First off, you’ll notice to the right of these words a blue “badge,” which, if you click on it, will show you a line up of all the blogs nominated for the “Top Autism Blogs for 2012.” To vote for Emma’s Hope Book, click on the “like” button. At the time of this writing Emma’s Hope Book was in the #4 position! Very exciting.
Below is the “story” Emma wrote yesterday morning in preparation for our much anticipated day.
I had to help Em with some of the words such as shower, Elite Gymnastics and she wanted to write – After lunch will go zoo – so I had to help her with that too, but otherwise Emma did most of this on her own. To recap, a year ago Emma had just finished learning how to form all the letters of the alphabet and we were in the initial phase of beginning to work on reading, writing and typing actual short words. She’s come a long way, baby!
As her writing stated, after lunch Emma and I went to the zoo. “Just Mommy and me, together,” Emma reiterated several times that morning. “Yes, just you and me,” I confirmed each time. “Going to take the yellow R train,” Emma said matter-of-factly. Emma loves the R train. She refers to it as the “yellow R train,” because the letter R is in the middle of a yellow circle. All the subway trains here in New York City are designated with a number or letter within a colored circle. Whenever possible, Emma requests the R train, which is fine, except that this is not the train closest to our home and a few months ago the R train wasn’t running on the weekend, much to Emma’s consternation. As we made our way to the station, I cautioned Emma that we had to take whichever train came first. “Yellow R train!” she insisted. The very prospect of riding the R train, almost more than she could cope with, caused her to bounce up and down. She beamed at me. “Okay, but Em, if a Q or N train comes, then we’ll take either of those too.” “Take the yellow R train,” she responded. “Em…” I started, but before I could say more she cut me off and said, “Okay, okay, okay. Maybe take the yellow R train, maybe not.” Then quietly she muttered, “Take the yellow R train!”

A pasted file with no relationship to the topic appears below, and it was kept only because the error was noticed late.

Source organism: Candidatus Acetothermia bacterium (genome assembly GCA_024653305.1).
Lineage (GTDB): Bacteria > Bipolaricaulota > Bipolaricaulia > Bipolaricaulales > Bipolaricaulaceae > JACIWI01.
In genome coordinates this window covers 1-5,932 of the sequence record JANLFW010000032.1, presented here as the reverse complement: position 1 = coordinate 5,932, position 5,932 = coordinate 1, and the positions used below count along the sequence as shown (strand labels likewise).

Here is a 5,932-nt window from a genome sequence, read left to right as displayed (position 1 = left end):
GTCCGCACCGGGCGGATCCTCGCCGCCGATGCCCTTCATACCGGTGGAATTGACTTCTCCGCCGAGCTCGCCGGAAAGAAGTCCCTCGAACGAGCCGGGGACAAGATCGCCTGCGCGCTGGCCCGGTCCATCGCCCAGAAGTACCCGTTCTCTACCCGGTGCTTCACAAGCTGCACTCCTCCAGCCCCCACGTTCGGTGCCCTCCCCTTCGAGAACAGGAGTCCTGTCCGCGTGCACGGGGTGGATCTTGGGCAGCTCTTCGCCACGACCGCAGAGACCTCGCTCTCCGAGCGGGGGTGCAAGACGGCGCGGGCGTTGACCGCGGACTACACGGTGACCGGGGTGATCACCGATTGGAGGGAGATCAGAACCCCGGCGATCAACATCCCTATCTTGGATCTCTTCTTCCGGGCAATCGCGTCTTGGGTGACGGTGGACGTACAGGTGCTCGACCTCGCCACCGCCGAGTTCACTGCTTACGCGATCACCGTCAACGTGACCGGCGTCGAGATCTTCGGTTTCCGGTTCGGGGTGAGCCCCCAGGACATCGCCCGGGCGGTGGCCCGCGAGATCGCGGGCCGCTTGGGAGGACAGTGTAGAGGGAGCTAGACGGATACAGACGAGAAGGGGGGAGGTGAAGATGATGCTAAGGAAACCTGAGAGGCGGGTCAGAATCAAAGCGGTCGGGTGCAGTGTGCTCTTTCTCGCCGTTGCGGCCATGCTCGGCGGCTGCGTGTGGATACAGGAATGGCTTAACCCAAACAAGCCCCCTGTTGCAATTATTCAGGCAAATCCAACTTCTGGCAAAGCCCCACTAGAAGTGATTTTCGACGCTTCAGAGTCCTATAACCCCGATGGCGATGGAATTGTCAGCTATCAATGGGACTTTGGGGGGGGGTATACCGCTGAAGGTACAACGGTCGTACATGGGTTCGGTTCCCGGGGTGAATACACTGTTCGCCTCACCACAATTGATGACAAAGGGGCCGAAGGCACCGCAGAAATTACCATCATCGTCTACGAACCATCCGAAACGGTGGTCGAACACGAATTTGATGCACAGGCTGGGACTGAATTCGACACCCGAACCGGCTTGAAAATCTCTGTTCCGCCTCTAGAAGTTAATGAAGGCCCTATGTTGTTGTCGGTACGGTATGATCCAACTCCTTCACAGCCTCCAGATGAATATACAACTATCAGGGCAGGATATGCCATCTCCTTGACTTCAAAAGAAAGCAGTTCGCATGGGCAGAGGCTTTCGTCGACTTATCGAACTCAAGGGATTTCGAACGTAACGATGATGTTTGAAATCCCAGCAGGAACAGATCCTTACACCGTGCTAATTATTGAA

Another train flew by on the express tracks, so fast I couldn’t tell which train it was. But Emma knew with barely a glance. “Look, there’s the yellow Q train,” Emma said, pointing as the train whizzed by. “Yeah, that’s the yellow Q train with blue seats,” she said.
“The yellow Q train has blue seats.”
This was news to me, not the sort of details I notice, but exactly the kind of details Emma notices. As I was pondering this, Emma said, “Look!” Then she grinned. “It’s the yellow R train,” she said with a kind of reverence, as though greeting an adored and much admired friend. As the train slowed to a stand still, Emma found us both a seat and giggling said, “We’re sitting in orange and yellow seats!”
“Is that why you like the R train?” I asked.
“The yellow R train makes me happy,” Emma said, before peering out into the dark tunnel and grinning at her own reflection.
And so it does.
Coming tomorrow – The Central Park Zoo and The Puffin.
To read my most recent Huffington Post, click ‘here.’
To read my guest post on Special Needs.com, click ‘here‘